A great night of great bouts

By Tom Donelson, BASN Staff Reporter
Updated: December 12, 2010

IOWA CITY (BASN) — Last Saturday night, boxing was blessed with some good bouts with elite fighters going up against each others.

Showtime is following up with the success of its 168 pound tournament with a smaller but just as impressive tournament among bantamweights. Yonnhy Perez fought the slick boxing Joseph Agebeko while Vic Darchinyan went after his third title in a different weight group against the younger Abner Mares.

There were some interesting side stories. For Mares, he was hoping for a rematch with Perez who he fought to a draw previously, providing Perez got past Agbeko, who was looking for revenge against Perez for a previous decision loss.

Showtime uses of tournament has assured some great fights over the next year among bantamweights and the bantamweight tournament is shorter with a semi-final and including a final plus consolation bout.

This reduces the problem that plagued the Super Middleweight in which injuries depleted the original six fighters over a period of nearly year and half of boxing.

In the opening bout, the hard slugging Vic Darchinyan played counter puncher and the boxer-slugger Abner Mares played brawler. This reversed the conventional wisdom and the first two rounds saw Darchinyan nailing Mares with solid straight left but these punches had little effect on Mares, who continued to plow forward and unleashing solid rights and left hooks to the body.

In the third round, Mares dominated the first two minutes of the round as he forced Darchinyan to the rope but in one exchange, Darchinyan left sent Mares down briefly for a two count before Mares got back up, unshaken.

Later, Mares lost a point for a low blow giving Darchinyan two 10-8 rounds over the first half of the fight. He began the second half of the fight with a flash knockdown of Darchinyan, that gave him one 10-8 round.

Throughout most of the second half of the fight, Mares used his natural bigger size to pummel Vic Darchinyan, who often forced into one punch at a time while defending himself against solid combinations.

Darchinyan’s own strategy was to depend upon his power and experience to dominate over the second half of the fight but Darchinyan began his career two weight divisions lower and at 118, his power does not have the same zing as it did at 112 and 115 pounds.

This proved decisive as he failed to dent Mares charges. Darchinyan did connect repeatedly with those lefts but in the end, he lost to a naturally bigger and younger man. Now he will face Yonnhy Perez in the consolation match.

Meanwhile, Joseph Agbeko used movement and quick combinations to beat Yonnhy Perez, the taller slugger with the bigger punch. Agbeko slipped many of Perez’s slam hammers shots in the first five rounds but in the sixth round, Perez and Agbeko went toe to toe.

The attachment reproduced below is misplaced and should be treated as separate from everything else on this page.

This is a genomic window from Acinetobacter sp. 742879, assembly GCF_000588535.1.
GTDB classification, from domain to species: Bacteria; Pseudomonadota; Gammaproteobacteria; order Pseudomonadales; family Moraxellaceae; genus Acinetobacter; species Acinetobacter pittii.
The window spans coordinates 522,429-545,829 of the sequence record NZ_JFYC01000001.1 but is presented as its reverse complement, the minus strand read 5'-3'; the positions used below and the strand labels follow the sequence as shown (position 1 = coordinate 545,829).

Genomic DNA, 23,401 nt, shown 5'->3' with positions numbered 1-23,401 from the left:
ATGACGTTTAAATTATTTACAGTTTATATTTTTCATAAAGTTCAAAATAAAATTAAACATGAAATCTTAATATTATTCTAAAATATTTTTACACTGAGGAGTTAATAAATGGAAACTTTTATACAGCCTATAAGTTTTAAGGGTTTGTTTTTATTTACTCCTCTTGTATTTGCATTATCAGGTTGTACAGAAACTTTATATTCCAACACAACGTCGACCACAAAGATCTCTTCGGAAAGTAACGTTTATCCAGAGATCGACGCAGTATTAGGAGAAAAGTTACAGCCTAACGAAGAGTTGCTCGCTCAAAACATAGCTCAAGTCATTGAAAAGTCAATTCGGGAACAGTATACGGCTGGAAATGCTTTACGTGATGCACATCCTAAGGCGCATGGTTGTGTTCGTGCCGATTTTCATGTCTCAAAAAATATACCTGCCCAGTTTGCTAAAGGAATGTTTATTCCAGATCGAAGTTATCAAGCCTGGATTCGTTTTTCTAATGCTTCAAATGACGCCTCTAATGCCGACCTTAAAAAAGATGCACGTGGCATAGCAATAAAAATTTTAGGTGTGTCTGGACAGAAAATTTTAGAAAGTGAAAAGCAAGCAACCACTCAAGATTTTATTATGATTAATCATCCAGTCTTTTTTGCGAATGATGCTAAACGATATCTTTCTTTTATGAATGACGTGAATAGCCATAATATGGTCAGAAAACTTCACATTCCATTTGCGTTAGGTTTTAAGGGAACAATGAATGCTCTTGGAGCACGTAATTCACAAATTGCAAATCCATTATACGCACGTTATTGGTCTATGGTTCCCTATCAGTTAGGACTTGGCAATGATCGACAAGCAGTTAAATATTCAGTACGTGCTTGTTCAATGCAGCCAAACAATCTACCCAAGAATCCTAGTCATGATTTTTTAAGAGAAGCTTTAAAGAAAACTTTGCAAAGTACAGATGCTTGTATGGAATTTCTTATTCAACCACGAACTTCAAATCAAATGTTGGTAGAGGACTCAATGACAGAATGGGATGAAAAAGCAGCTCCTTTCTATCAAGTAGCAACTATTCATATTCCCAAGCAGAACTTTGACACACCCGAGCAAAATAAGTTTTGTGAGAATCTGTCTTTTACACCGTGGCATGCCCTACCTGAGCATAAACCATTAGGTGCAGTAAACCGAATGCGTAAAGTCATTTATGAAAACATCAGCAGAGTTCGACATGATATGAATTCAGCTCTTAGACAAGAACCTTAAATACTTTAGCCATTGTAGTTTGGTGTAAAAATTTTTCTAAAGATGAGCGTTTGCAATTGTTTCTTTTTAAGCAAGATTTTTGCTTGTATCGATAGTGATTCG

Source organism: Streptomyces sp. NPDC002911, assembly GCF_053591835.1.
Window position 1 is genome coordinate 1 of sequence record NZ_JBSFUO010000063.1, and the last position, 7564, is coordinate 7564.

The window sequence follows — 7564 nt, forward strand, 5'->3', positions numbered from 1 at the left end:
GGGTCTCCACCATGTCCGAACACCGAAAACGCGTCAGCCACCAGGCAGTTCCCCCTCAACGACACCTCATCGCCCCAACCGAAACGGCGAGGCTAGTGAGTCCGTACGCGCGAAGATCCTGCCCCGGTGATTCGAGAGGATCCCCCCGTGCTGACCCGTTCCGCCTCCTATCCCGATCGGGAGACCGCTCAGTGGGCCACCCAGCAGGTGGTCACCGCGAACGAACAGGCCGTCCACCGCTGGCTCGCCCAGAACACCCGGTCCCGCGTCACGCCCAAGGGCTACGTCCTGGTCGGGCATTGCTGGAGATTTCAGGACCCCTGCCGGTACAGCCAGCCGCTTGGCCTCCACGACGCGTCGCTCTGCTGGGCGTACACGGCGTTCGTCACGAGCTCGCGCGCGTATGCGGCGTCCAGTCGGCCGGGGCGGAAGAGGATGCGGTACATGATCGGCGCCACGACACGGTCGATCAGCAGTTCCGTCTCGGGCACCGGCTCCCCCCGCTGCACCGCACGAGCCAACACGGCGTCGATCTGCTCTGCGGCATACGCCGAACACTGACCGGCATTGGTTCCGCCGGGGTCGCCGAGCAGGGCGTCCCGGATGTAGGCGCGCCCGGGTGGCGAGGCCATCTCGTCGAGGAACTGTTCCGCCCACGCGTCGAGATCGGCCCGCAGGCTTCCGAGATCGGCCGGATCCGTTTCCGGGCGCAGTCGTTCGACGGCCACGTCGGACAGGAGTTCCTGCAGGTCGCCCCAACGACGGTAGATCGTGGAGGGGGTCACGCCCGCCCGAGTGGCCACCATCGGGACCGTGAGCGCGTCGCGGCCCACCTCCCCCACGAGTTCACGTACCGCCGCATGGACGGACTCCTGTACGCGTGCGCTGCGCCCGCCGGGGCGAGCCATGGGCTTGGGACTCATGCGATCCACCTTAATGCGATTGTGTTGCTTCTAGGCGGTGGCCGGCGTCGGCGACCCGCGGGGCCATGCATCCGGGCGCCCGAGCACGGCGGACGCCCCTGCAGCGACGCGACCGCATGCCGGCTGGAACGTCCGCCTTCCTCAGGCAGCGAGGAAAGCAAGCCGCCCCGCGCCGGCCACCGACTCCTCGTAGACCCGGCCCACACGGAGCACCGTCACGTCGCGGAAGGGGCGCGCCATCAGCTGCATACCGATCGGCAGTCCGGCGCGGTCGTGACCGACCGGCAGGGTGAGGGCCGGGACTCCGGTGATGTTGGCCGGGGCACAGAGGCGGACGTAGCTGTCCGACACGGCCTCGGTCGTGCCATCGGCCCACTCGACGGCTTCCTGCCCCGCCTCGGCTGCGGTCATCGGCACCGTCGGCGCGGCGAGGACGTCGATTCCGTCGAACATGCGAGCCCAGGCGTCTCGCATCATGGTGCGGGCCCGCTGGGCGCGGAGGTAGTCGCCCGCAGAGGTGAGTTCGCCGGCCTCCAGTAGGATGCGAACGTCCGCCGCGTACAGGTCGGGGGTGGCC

This round proved to be the most exciting of the fight as Perez had his chance to turn the fight around but after the seventh round, Agbeko went back to boxing as he won a decision and allowed him to revenge a previous loss at Perez’s hands.

Agbeko fights Mares, who previously drawn with Perez. This will be an exciting match preceded Darchinyan goes against the hard slugging Perez.

Meanwhile on HBO in a card featuring some of the best junior welterweights., we saw another reversal of roles as the bigger Victor Ortiz was satisfied to box Lamont Peterson, who found himself forced to attack against the harder puncher Ortiz.

The fight nearly ended in the second round when Ortiz knocked Peterson down twice and continued to press the action in the fourth round.

From that point, Peterson continued to press forward despite the odd against him but Ortiz boxed and retreated, allowing Peterson to snap solid combinations and get back into the fight.

Ortiz punches had more popped and there was the feeling when Ortiz wanted to press the action, he could force Peterson to retreat. Peterson showed guts and those guts allowed him to salvage a majority draw in a fight that he should have lost.

In the main event, Amir Khan decided to challenge Marcos Maidana, the hardest punching 140 pound. In the first round, Kahn threw accurately every punch in his arsenal and near the end of the round, he sent Maidana down with a solid body shot.

The second round saw Khan to continue his assault and throughout the opening half of the fight, his boxing style dominated the action even though, Maidana did occasionally find a home for his right.

In the seventh round, Maidana had a best round of the fight as he nailed Kahn with several solid rights and nearly ended the fight as he had Khan wobbled the whole fight.

While Kahn recovered in the next round, the most dramatic moment came in the tenth round as Maidana nearly stopped Khan and Khan found himself in survival mode. This continued into the twelfth round as Maidana went for the kill but with the final thirty seconds, Khan countered to slow down the Maidana express.

Khan’s unanimous decision was no surprise as he easily won the fight but what he did show was mental toughness. Going into the fight, the real question was whether Khan could take a punch since his only lost was a first round knock out.

Khan took Maidana best shots and while he was nearly out on his feet, he did not fold. He showed that maybe, he is the best junior welterweight. As for Maidana, he showed why no one really wants to fight him as he can end the fight anytime.

As for Ortiz, he has the potential to be one of the elites but there were times that he preferred to box a lighter punching Peterson, showing that maybe he is not fully recovered from his knockout lost to Maidana.